Poetry has been a major Japanese influence on the literature of many countries. In the early
waka and later haiku forms, poets strove for the utmost conciseness and vividness; always
linking emotions or ideas to natural objects. The gem-like brilliance of these extremely
restricted forms has attracted many modern Western poets. The following poems are from two
classic collections of Japanese verse, the Manyoshu and the Kokinoshu.
Anonymous: In the autumn fields
From the early section of the love poems of the Kokinoshu.
In the autumn fields
mingled with the pampas grass
flowers are blooming
should my love too, spring forth
or shall we never meet?
Mibu no Tadamine: On Kasuga plain
Having seen a young lady at the Kasuga festival, Tadamine asked where she lived and sent
On Kasuga plain
between those patches of snow
just beginning to sprout,
glimpsed, the blades of grass,
like those glimpses of you.
Ono no Komachi: The hue of the cherry (9th C. CE)
Ono no Komachi was a fine poet, but she was also a great court beauty whose love affairs
became the plots of more than one Noh drama. Many of her poems used multiple puns (called
"pivot words") to create complex layers of meaning.
In what way does the poet compare herself to the cherry blossoms in the spring rain?
The hue of the cherry
fades too quickly from sight
all for nothing
this body of mine grows old --
spring rain ceaselessly falling.
Sugawara Michizane (845-903): The autumn breeze rises
Japanese poets often delight in exploring ambiguities. One of their favorite themes is the
difficulty of discerning one white object from another: a white spider on a white flower, or
here, white flowers and the foam of waves beating against the shore. Nature in the Heian
period (794-1186) was never an untamed wilderness but most typically represented by the
carefully tended garden or a painting on a folding screen. This poem was attached to a
chrysanthemum during a courtly competition where the flower was placed in a miniature
representation of the beach at Fukiage done in a tray. The author is best known as a scholar
and poet of Chinese verse.
The autumn breeze rises
on the shore at Fukiage--
and those white chrysanthemums
are they flowers? or not?
or only breakers on the beach?
Ki no Tsurayuki (c. 872-945): The night approaches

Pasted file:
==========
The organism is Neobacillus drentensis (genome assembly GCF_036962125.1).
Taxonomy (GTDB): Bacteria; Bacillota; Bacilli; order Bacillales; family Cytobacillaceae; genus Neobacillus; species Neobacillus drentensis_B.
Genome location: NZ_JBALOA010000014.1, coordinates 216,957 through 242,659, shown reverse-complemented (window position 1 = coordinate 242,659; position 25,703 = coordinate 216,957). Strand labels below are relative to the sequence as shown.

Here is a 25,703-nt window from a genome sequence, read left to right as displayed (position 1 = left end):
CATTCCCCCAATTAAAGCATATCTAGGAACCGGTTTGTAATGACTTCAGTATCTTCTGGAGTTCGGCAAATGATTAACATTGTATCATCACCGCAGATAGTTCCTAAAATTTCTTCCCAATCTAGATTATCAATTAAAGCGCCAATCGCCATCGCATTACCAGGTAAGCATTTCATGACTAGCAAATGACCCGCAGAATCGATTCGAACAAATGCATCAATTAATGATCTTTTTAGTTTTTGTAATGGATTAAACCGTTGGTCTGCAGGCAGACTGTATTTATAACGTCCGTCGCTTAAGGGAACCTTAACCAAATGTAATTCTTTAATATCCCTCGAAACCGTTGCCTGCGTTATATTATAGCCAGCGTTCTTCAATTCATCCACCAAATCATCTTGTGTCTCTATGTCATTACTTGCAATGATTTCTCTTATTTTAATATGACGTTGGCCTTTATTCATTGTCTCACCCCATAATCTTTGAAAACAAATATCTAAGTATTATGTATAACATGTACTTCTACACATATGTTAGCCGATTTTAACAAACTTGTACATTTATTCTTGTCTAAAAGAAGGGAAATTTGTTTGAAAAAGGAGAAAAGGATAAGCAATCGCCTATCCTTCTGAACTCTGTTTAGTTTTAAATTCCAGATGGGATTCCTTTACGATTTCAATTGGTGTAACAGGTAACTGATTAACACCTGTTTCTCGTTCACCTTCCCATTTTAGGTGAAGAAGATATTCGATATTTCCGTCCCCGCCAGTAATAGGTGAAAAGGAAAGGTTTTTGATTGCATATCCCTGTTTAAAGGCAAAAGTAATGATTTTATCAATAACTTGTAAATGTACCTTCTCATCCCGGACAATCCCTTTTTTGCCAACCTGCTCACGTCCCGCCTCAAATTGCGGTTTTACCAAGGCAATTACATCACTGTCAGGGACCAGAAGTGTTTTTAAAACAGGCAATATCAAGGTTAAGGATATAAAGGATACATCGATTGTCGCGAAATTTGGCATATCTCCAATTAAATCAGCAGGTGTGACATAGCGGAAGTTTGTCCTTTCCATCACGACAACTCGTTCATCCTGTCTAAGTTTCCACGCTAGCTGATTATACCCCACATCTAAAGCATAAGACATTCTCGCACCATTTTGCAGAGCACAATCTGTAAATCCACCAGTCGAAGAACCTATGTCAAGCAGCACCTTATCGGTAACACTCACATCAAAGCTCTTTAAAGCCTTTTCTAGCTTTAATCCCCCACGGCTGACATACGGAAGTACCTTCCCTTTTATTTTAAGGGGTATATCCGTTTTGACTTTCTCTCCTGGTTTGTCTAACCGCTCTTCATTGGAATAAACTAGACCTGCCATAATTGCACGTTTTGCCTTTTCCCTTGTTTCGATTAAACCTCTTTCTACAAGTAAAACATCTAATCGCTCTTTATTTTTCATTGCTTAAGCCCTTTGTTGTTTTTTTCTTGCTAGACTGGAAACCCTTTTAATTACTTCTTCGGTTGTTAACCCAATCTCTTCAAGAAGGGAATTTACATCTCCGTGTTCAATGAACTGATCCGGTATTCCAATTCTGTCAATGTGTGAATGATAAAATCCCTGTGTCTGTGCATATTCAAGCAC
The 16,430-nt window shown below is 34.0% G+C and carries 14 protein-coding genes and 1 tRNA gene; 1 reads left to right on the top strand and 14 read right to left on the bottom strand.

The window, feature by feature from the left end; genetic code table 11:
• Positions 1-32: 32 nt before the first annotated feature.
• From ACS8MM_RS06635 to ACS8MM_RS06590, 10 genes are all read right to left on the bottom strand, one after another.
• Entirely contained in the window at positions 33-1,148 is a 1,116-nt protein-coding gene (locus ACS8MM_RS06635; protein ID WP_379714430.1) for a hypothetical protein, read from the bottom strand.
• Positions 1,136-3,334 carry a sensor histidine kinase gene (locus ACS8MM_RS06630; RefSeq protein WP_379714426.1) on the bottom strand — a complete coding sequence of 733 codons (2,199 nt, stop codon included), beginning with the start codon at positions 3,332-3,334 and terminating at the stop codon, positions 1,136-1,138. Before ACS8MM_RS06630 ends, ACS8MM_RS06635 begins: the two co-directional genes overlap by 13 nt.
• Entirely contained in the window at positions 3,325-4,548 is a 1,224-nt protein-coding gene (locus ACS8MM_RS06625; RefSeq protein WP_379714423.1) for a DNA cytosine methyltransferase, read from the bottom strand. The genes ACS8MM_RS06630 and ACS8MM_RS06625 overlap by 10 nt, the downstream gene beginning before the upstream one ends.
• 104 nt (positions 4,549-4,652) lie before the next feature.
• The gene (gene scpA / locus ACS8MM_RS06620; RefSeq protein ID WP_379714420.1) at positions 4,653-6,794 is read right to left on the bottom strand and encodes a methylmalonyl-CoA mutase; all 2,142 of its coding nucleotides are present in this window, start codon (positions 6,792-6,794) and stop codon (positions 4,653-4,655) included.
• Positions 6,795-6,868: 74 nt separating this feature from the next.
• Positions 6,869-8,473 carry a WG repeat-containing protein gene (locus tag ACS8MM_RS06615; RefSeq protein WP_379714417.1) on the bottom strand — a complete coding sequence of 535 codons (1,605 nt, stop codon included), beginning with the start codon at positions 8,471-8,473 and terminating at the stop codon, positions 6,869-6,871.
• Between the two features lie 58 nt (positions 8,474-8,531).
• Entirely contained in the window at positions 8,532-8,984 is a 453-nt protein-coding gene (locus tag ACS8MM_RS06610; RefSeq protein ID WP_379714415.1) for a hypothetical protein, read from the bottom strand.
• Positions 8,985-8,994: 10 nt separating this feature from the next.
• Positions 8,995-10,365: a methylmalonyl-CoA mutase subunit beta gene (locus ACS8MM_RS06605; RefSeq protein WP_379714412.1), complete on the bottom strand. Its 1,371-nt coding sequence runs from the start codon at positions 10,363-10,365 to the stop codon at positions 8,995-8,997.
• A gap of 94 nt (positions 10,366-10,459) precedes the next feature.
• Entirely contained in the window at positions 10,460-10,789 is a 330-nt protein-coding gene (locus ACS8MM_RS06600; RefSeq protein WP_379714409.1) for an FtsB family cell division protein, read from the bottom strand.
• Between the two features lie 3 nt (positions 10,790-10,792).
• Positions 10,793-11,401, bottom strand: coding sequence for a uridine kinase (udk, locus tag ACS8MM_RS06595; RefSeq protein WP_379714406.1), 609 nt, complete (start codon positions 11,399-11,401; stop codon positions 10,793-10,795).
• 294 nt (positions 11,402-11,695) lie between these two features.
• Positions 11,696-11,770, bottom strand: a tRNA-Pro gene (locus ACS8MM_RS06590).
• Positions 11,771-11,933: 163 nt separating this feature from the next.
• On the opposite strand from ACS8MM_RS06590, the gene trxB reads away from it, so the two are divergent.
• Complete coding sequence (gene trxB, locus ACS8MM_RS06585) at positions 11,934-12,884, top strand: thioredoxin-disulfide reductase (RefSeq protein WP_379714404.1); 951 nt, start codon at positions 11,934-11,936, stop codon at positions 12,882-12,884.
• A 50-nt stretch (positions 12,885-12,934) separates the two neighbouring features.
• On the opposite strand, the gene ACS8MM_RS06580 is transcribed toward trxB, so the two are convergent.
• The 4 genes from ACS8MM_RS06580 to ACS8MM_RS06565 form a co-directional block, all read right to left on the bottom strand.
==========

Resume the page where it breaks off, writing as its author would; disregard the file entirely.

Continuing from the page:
Ki no Tsurayuki was the foremost poet of his age. He was one of the editors of the Kokinshu
and wrote one of the prefaces to the anthology. He was also the author of a travel diary, the
In what way is the approach of night like autumn?
The night approaches,
darkness on Mt. Ogura
where the deer cry out
and in their voices calling
is it autumn on the wane?
Prince Otsu (663-86): Poem sent by Prince Otsu to Lady Ishikawa
In the classical age much of the verse was occasional poetry, and poetic exchanges were a
necessary part of courtship. In this exchange the Lady Ishikawa has taken Prince Otsu's poem
and cleverly rearranged it. She repeats in the forth line what Prince Otsu has repeated in lines
two and five of his poem.
How does Lady Ishakawa turn Prince Otsu's complaint at having been stood up into a
compliment which reassures him of her continuing love?
Gentle foothills, and
in the dew drops of the mountains,
soaked, I waited for you--
grew wet from standing there
in the dew drops of the mountains.
Lady Ishikawa (7th C. CE): Poem by Lady Ishikawa in response
Waiting for me,
you grew wet there
in gentle foothills,
in the dew drops of the mountains--
I wish I'd been such drops of dew.
All poems translated by Jon LaCure
Back to table of contents
This work is licensed under a Creative Commons Attribution-NonCommercial-ShareAlike 4.0 International License.
This is an excerpt from Reading
About the World, Volume 1, edited by Paul Brians, Mary Gallwey, Douglas Hughes, Azfar Hussain, Richard Law, Michael Myers
Michael Neville, Roger Schlesinger, Alice Spitzer, and Susan Swan and published by
Harcourt Brace Custom Publishing.
The reader was created for use in the World Civilization course at Washington State
University, but material on this page
may be used for educational purposes by permission of the editor-in-chief:
Department of English
Washington State University
Reading About the World is now out of print. You can search for used copies using the following information:Paul Brians, et al. Reading About the World, Vol. 1, 3rd edition, Harcourt Brace College Publishing: ISBN 0-15-567425-0 or Paul Brians, et al. Reading About the World, Vol. 2, 3rd edition, Harcourt Brace College Publishing: ISBN 0-15-512826-4.
http://www.chambal.com/csin/9780155674257/ (vol. 1)
http://www.chambal.com/csin/9780155128262/ (vol. 2)
This page has been accessed
times since December 18, 1998.